It was an intense red that projected out to the stars the optimism he felt at the sight of his young comrade. Why was he in red? It’s the color of the Bolivarian Revolution, which had achieved another popular victory on October 31. By chance it’s the color too of the world revolution and the color of the October revolution. As Fidel explained to Chávez, by wearing that color, he and all of us had taken part in the elections of October 31, and we came out victorious.
doubt those elections deepened the meaning of the August 15 vote. Chávez had
made no hidden agreements, he didn’t deceive anybody, and he didn’t have to
resort to the snide kind of remarks his opponents like, nor did he have to
waste hundreds of millions of dollars. His campaign, tinged as it was with red
and projecting sincerity, appealed to the truth that had made
He asked each governor elected as a Chavista to convert himself into a chieftain in a struggle against big land holdings.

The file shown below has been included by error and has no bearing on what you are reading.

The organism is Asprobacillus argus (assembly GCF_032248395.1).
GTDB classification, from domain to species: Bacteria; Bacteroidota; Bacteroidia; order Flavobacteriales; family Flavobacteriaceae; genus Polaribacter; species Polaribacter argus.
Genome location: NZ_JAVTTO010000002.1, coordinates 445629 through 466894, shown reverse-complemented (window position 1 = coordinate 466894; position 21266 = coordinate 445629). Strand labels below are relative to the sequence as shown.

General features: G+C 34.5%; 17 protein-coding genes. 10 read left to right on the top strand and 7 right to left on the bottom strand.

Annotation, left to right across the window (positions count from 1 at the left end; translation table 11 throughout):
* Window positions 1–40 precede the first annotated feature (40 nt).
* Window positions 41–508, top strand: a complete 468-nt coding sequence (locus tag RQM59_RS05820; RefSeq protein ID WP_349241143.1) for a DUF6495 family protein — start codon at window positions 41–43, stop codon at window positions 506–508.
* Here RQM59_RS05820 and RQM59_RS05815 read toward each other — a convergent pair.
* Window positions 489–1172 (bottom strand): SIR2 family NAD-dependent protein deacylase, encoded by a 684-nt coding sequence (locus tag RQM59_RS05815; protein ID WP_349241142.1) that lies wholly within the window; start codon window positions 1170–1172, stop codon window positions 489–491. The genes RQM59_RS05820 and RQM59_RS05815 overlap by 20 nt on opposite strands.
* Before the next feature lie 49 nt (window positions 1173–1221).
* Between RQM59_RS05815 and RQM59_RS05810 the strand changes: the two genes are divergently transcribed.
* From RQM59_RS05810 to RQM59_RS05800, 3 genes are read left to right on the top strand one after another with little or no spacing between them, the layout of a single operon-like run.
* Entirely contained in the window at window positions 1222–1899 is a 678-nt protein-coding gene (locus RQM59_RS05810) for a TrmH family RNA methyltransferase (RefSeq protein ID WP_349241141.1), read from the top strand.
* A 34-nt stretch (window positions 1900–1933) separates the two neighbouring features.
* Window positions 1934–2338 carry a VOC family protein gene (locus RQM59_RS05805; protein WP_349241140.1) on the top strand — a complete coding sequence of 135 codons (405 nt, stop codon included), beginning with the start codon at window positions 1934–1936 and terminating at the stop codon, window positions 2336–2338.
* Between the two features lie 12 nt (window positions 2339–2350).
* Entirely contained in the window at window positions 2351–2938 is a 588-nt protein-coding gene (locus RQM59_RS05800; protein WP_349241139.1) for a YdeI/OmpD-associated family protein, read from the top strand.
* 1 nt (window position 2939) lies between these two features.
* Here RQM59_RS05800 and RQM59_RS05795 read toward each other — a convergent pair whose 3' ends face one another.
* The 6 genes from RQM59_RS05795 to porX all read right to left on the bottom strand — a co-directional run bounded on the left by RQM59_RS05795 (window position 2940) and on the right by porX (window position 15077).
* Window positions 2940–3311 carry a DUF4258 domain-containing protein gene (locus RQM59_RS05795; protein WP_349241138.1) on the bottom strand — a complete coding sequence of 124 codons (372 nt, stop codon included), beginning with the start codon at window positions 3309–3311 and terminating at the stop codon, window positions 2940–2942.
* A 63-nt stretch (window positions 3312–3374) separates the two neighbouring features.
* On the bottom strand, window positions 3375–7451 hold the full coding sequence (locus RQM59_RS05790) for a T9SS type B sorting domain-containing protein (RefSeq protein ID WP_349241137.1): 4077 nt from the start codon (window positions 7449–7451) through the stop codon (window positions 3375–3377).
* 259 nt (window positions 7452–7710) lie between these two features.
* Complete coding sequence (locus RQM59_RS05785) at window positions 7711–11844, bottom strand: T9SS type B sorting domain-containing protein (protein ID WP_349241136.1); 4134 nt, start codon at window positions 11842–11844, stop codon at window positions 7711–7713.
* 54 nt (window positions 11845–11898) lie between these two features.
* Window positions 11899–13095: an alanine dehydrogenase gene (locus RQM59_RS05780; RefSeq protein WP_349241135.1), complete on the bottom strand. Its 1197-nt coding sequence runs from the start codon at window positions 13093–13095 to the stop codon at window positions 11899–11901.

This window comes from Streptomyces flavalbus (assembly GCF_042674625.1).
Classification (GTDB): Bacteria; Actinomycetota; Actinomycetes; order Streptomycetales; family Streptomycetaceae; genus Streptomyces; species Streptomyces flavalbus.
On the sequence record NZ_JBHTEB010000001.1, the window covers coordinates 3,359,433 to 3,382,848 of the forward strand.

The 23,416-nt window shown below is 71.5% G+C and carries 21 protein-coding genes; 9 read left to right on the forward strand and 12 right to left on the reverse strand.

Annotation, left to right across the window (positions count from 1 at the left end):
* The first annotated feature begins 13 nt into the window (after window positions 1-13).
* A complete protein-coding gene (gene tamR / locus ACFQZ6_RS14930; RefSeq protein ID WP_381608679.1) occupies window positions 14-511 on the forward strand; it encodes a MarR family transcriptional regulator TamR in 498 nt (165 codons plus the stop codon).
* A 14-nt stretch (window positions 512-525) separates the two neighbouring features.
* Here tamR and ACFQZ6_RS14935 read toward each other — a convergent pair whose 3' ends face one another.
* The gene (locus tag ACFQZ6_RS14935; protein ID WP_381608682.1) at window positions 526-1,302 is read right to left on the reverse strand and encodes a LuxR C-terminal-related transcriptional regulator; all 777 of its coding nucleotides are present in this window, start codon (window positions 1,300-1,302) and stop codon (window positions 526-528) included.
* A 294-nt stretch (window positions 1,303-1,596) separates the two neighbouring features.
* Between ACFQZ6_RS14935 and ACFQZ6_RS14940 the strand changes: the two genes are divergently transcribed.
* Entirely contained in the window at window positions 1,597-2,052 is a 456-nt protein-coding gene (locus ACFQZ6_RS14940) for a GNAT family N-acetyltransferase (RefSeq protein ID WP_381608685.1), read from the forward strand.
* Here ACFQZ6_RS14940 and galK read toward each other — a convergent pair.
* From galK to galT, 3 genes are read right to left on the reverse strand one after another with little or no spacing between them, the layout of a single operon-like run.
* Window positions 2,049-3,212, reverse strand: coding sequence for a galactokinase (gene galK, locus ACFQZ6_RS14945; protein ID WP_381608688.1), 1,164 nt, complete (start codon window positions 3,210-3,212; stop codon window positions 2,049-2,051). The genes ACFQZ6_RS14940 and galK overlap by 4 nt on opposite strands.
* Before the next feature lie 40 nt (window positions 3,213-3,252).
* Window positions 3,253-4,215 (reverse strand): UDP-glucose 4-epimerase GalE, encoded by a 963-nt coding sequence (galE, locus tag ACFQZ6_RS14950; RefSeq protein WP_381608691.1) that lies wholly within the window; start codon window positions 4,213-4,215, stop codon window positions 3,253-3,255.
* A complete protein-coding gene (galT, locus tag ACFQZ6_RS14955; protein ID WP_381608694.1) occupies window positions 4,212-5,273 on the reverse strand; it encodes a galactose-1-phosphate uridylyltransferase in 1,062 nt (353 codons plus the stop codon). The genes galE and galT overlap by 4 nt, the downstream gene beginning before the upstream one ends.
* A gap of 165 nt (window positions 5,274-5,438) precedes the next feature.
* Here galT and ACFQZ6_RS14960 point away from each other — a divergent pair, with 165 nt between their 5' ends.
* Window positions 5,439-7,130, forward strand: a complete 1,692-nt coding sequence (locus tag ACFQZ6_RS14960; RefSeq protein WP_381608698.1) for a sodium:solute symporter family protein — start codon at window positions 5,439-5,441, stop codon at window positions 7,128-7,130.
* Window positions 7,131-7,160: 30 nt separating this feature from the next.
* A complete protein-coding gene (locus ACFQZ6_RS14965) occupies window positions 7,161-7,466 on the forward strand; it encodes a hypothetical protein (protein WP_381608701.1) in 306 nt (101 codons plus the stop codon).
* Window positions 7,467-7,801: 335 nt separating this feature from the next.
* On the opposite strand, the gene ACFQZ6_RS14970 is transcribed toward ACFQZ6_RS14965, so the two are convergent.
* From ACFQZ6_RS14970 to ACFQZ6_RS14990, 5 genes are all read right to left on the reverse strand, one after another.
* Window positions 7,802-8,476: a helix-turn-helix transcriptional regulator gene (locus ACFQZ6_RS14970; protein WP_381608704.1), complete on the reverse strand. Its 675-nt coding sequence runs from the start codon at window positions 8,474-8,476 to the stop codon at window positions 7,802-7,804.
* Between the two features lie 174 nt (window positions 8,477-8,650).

Che would have cut it short: “Either a socialist revolution or a caricature of a revolution.” Perhaps Chávez isn’t aware of a revolutionary message enunciated by José Martí in his radical speech “Insufficient Politics”: “Remedies only work when one takes into consideration the power and urgency of the sicknesses they are directed at. Politics is an occupation worthy of condemnation when it’s used to cover up misery and obvious misfortune—the huge misery and the huge misfortune of the people.” Chávez’s politics is more than sufficient.
“Homeland or death” is one of the Venezuelan comandante’s watchwords. But as José Martí said, “Homeland is humanity.” Beyond that, we Cubans add on another, quite indispensable word, “socialism,” just for the sake of certainty. Carried out to its full consequences, that slogan is one for the whole world.